1959 Ford F-250 3/4 Ton
2dr Flareside Long Bed
8-cyl. 292cid/160hp 4bbl
With an experienced team and a lot of data.
The all-new 1957 Ford was a landmark truck for two related reasons. First was that it had the industry’s first all-steel full width pickup box and secondly that it was offered as standard equipment. While the mid-model year version of the 1955 Chevrolet Cameo was the first regular production styled pickup, it had Fiberglas fenders over a standard cargo box—along with being the highest priced half-ton in Chevy’s lineup. The new Ford F-100 put modern styling into the hands of every working man. The Flareside step-sided box was still available for those who felt like they didn’t need fancy styling or more cargo space.
Regardless of whatever cargo box the F-100 was equipped with (or none at all), these new Fords were also a major departure with the previous F-series in having upright, squared styling that featured a wrap-around windshield, a “Driverized Cab” with integral step, and integral front fenders. Like most other manufacturers, Ford went to four headlights in 1958, but little else was changed. For 1959, Ford offered factory-installed optional four-wheel drive (previously, Ford steered owners to Marmon-Herrington to perform conversions). Also the F-100 received a redesigned front bumper, which stayed in production until 1979. The final year of this generation—1960—saw a new grille structure and new hood.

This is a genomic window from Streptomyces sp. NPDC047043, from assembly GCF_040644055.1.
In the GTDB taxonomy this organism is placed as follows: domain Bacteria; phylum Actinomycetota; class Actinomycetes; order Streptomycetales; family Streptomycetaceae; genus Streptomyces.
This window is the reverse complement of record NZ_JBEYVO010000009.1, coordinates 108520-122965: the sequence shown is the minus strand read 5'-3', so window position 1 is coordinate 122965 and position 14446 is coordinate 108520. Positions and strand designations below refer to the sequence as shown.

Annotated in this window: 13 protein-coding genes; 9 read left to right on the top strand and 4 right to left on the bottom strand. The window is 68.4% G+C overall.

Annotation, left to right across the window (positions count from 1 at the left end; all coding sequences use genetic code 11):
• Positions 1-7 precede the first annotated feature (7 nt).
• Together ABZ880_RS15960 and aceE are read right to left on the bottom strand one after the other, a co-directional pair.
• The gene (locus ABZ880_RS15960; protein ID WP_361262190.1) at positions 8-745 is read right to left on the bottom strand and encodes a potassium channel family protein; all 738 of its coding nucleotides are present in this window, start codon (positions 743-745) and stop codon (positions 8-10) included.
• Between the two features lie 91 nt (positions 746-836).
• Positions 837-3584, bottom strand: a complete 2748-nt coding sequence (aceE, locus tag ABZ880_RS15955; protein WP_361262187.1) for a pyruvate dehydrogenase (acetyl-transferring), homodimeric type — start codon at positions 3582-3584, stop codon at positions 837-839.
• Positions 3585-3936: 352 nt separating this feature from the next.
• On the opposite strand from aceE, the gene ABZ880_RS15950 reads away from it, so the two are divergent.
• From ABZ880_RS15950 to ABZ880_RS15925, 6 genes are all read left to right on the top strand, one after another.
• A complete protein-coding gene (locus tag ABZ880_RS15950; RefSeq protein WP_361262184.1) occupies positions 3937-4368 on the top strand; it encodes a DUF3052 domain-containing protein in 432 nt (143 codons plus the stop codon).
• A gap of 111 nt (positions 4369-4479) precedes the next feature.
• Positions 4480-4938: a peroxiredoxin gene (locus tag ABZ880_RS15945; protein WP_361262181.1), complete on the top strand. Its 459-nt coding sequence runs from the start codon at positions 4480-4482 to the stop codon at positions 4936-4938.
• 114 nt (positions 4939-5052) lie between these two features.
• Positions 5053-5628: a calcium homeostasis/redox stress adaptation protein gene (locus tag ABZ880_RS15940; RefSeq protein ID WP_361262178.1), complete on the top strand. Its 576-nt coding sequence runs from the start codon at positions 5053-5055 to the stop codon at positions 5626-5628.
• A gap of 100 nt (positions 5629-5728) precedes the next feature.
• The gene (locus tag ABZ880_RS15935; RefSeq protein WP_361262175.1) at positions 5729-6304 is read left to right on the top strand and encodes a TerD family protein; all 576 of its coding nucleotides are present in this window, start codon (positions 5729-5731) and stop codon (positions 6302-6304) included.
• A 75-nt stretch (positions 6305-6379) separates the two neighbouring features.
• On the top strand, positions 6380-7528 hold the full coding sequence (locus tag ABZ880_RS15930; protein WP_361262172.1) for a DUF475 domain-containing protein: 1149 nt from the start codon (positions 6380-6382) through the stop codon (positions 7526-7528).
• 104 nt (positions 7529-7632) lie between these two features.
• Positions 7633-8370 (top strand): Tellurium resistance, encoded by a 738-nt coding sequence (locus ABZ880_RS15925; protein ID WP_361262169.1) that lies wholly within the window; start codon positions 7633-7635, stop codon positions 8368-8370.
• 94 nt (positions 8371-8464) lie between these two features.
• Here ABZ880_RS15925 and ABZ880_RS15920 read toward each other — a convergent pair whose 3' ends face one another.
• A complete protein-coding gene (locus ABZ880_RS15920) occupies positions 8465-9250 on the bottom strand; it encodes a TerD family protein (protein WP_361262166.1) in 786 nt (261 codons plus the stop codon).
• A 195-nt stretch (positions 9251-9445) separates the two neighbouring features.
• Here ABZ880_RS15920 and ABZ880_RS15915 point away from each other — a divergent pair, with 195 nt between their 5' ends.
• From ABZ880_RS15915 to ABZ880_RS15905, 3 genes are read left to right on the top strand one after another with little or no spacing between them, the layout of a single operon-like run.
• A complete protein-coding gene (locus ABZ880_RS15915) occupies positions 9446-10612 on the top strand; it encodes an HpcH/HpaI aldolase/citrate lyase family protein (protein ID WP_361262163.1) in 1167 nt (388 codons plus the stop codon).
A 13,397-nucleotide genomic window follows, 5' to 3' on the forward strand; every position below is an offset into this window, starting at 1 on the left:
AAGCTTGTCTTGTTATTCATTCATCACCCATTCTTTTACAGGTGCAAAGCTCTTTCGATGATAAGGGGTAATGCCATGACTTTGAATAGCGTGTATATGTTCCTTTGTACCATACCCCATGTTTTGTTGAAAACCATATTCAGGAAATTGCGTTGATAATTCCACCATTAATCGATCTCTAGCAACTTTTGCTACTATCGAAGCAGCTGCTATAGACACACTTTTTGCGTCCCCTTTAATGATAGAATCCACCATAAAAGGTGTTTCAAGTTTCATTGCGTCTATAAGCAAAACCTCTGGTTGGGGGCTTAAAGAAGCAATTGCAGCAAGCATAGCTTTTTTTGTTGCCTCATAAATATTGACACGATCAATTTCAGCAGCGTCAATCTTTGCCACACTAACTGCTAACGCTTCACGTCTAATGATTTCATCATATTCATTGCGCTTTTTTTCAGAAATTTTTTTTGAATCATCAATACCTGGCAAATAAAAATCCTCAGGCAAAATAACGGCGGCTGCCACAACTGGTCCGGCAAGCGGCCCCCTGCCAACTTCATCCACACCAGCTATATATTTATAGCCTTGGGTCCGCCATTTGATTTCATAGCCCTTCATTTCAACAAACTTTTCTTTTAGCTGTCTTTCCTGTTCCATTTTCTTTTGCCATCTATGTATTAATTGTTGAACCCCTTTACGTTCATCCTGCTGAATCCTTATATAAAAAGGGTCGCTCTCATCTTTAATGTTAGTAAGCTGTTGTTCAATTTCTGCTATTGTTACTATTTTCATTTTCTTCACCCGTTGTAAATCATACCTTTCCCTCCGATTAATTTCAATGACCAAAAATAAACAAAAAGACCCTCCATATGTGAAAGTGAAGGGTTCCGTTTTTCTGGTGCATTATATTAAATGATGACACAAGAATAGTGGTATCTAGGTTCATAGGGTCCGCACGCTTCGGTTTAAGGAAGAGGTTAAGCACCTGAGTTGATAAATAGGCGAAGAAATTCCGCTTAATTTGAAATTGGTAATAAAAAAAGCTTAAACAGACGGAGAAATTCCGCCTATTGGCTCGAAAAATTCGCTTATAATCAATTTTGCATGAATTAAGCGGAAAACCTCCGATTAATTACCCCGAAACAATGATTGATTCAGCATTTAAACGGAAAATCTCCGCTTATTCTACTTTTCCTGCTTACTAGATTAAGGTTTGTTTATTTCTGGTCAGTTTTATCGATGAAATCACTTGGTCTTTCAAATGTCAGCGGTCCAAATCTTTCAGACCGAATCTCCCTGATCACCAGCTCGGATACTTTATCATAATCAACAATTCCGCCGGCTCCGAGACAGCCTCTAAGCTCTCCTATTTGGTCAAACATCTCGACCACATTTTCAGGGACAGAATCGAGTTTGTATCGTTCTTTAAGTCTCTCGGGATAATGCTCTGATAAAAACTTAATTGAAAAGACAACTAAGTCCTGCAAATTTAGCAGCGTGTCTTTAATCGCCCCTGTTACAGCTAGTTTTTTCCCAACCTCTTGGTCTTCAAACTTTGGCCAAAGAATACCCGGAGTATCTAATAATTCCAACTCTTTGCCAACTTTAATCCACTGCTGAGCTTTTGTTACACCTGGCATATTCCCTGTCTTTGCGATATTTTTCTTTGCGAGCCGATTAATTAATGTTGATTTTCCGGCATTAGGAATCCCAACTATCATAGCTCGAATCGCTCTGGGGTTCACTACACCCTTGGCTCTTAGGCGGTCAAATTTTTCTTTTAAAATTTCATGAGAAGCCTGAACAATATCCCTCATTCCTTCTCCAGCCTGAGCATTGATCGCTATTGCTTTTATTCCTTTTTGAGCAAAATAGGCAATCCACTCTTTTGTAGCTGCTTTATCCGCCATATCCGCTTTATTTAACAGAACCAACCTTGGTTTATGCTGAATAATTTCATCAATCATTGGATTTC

While Ford went with an all-new F-series again in 1961, the this generation didn’t entirely disappear. The original Styleside box was still available until 1963 – either as an alternative to the Unibody Styleside or required Styleside on four-wheel-drives and one-tons.
In period, wags disparagingly compared the 1957 F-100 to a rolling refrigerator. Today, however, the model is recognized as a breakthrough design that signaled the arrival of a new era in pickup fashion. Although traditional “stepside” pickups remained the popular choice for years to come, Ford's flashier Styleside, along with its copycats from Chevy and Dodge, quickly gained popularity as truck buyers became increasingly more image conscious as the ’60s rolled on.